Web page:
Healthcare workers are praised globally for fighting Covid-19. However, away from the headlines, many are tackling more personal battles; mental health and vaccine hesitancy.
Kenyan doctors were already overstretched before the pandemic. The ratio of doctors to patients in Kenya is 1 doctor to every 6,335 patients according to latest data from the Kenya Medical Practitioners and Dentists Board. This is way high considering that the World Health Organization recommends a ratio of 1 doctor to 1000 patients.
According to the World Health Organisation (WHO), before the pandemic hit, one out of almost eight billion people lived with mental health issues. More than 264 million people were affected by depression, and suicide was the second-leading cause of death among young people after road accidents.
While there is little data on how Covid-19 is increasing mental illness, a survey of 12,000 women in low-income communities in Uganda and Zambia found an increase in persistent stress, anxiety and depression.
StrongMinds , an American non-profit organization that treats depression amongst women and adolescents in low-income communities in sub-Saharan Africa conducted the survey in July 2020.
Although trained to work through crisis, the pandemic is like nothing healthcare workers have ever faced and it is taking a toll on them.
Although healthcare workers can profit from the protection from the jab, vaccine hesitancy is still a problem.
Dr Were Onyino, president of the Kenya Medical Association (KMA) attributed the vaccine hesitancy among healthcare professionals to a lack of involvement and public education.
In a random poll carried out by KMA, 28 percent of health workers interviewed were not willing to take the Covid-19 shot, doubting its safety.
And now experts are warning that cases of, depression and distress have increased. Dr Edith Kamaru Kwobah, a consultant psychiatrist at Moi Teaching and Referral Hospital in Eldoret explains that the ‘third wave of the pandemic’ has impacted more on people when it comes to mental health.
Dr Kwobah further explained that healthcare workers still remain vulnerable as the pandemic is threatening mental health in several ways.
“Now more than ever, people are threatened with the idea of death since Covid-19 started. Our mental wellness is stretched in many ways.”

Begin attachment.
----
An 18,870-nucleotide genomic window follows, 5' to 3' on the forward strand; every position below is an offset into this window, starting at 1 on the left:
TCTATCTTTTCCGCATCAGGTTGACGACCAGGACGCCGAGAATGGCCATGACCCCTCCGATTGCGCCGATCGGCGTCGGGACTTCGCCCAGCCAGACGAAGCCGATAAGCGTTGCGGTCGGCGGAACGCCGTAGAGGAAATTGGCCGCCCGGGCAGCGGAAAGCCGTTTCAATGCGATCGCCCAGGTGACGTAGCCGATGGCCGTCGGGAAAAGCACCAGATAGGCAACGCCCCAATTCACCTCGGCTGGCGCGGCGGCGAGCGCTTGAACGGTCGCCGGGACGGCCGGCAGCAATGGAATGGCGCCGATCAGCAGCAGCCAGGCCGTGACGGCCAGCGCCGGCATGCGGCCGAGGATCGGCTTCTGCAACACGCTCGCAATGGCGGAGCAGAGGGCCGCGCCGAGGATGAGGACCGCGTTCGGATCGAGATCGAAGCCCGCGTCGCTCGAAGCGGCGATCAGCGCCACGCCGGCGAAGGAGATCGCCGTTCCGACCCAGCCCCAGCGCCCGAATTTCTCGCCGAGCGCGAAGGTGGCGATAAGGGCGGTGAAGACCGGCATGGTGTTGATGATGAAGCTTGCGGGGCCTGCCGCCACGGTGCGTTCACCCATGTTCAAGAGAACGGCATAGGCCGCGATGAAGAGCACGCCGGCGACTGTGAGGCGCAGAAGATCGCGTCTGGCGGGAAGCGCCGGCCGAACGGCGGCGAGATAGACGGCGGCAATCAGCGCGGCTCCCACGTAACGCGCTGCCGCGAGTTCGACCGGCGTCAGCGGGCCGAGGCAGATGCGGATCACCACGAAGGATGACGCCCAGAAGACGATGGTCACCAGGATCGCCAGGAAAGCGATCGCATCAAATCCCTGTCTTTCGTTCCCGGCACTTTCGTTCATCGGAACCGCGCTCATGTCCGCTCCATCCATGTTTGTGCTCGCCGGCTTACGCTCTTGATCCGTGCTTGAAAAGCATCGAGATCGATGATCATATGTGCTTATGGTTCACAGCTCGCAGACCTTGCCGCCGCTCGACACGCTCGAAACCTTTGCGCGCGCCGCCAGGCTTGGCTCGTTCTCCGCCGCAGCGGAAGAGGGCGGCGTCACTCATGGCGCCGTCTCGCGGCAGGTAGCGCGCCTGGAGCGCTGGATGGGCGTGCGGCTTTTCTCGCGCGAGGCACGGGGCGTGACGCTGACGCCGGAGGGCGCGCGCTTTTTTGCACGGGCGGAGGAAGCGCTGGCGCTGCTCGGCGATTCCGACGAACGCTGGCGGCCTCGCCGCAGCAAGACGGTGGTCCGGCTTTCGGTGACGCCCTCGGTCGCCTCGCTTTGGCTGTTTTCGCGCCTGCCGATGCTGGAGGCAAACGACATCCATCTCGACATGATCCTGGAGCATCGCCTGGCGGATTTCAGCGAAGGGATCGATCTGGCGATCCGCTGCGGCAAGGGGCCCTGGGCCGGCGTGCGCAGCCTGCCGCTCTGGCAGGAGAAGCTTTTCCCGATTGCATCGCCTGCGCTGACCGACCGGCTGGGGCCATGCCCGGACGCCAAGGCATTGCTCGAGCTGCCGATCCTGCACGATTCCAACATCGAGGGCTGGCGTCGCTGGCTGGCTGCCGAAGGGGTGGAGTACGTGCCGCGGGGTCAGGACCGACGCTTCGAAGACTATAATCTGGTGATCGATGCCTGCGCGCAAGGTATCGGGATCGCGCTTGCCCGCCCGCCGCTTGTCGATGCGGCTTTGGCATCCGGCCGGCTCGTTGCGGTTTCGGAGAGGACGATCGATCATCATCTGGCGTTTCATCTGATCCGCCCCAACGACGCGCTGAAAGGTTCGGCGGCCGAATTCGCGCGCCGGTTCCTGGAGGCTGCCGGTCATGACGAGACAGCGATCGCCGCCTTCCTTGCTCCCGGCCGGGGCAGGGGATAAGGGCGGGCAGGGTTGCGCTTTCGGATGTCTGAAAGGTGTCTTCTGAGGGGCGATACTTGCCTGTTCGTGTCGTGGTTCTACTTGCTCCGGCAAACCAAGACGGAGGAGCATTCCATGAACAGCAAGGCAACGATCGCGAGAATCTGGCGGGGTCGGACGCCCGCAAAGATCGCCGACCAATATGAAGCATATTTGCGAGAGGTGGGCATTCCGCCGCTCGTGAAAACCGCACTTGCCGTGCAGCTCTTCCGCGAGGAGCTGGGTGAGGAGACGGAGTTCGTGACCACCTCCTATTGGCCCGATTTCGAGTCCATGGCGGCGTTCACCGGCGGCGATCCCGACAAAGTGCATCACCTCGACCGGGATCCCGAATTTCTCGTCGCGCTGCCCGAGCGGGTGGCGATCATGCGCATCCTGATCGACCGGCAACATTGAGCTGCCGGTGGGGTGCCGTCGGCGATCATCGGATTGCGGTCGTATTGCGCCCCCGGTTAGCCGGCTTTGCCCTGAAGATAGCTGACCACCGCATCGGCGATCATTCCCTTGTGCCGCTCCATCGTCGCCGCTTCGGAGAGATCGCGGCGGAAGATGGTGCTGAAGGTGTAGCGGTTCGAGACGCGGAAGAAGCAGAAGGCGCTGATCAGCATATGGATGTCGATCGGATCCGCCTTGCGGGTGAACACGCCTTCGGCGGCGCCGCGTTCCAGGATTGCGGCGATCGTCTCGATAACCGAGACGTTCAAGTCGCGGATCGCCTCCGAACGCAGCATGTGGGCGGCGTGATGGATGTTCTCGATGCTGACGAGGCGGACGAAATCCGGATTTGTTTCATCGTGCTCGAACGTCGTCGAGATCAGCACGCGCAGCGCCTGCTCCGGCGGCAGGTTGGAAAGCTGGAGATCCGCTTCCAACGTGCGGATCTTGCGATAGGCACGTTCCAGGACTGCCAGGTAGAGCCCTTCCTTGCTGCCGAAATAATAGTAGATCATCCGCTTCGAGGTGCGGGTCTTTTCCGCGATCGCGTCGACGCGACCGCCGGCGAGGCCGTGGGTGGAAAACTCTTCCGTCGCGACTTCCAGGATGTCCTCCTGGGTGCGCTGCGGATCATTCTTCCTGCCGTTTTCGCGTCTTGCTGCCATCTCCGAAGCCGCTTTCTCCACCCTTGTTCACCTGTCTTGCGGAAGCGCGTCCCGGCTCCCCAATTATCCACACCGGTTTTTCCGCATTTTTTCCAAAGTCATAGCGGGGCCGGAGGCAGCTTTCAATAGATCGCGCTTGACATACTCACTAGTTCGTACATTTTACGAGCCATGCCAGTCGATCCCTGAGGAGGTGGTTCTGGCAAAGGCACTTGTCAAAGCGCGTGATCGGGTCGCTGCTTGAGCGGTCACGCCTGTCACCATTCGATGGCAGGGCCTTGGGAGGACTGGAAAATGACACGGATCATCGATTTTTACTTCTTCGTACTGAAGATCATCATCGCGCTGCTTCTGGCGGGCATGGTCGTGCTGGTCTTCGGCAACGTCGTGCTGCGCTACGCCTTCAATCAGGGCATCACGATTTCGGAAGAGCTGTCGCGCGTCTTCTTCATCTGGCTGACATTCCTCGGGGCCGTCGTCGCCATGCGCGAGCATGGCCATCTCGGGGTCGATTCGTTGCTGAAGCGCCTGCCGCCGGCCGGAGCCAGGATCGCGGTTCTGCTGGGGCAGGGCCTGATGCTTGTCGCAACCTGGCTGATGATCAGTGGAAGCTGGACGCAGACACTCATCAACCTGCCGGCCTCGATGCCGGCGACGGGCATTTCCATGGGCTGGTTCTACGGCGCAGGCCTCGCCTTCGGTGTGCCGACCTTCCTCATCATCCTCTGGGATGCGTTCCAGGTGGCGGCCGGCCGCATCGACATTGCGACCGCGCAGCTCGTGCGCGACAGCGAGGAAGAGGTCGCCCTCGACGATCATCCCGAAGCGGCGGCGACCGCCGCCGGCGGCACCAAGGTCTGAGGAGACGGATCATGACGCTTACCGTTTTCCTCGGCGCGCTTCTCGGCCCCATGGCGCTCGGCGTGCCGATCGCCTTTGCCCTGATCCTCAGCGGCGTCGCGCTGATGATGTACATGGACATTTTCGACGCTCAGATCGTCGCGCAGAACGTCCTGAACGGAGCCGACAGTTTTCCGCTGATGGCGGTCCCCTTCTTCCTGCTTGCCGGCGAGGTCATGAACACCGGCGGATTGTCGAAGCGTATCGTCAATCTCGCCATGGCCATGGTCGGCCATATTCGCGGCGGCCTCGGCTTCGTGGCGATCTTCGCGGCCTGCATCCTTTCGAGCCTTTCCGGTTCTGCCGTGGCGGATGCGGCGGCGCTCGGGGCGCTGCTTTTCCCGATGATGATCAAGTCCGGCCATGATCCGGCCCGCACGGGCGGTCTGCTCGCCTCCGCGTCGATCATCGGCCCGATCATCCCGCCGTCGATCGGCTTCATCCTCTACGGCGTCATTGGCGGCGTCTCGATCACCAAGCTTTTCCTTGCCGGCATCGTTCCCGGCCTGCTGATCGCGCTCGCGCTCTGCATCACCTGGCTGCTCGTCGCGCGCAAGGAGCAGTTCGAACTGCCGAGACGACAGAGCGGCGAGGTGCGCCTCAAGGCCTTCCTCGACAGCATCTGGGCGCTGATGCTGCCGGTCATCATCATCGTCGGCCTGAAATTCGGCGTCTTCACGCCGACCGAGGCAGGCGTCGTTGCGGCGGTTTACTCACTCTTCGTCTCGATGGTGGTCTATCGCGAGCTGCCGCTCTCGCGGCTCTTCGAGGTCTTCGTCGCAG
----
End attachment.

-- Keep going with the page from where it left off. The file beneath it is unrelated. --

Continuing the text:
According to her, anxiety is a psychological, physiological, and behavioural state induced by a real or imagined threat to wellbeing or survival.
32-year-old Dan (surname withheld) ,a healthcare worker in Nairobi, is stressed. He lost sleep most nights and was often impatient with people.
Nairobi, where, Dan works is the epi-center of the outbreak in the country. “I was used to seeing accident cases at the emergency room being anaesthetised, but with coronavirus, you see the patient losing the ability to breathe. It is not easy.”
Two weeks earlier, he had lost several colleagues to the Covid-19 pandemic. The days that followed became more distressful. He would work long hours to try to forget the ordeal.
But the agony persisted. “I was angry all the time. I suffered more panic attacks,” says Dan. When he finally went for a routine checkup, he was diagnosed with a mental disorder.
He explains that visiting a psychiatrist, “was one of the best decisions, I made in my life.” He has since gone through an overwhelming journey of self-discovery.
According to Dan, the stress management techniques and treatment he went through saved his life and have prevented him from relapsing or being depressed.
A recent WHO study reveals that Covid-19 is associated with neurological and mental complications such as delirium, agitation, stroke, insomnia, anxiety or depression.
The many restrictions imposed to slow down the spread of the virus – physical distancing, lockdowns, closure of “non-essential” businesses, travel restrictions – also led to increased levels of stress, anxiety and depression.
WHO Director General Tedros Adhanom said the effect would last for many years to come.
Kenya’s Ministry of Health says the number of mental health cases have increased during the Covid-19 pandemic. According to the country’s mental health task force, 25 percent of out-patients and 40 percent of in-hospital patients suffer from mental health issues such as depression. The numbers paint a gloomy picture.
However, Dr Kwobah, explains that not all anxiety is bad unless it is excessive and interfering with your normal functioning.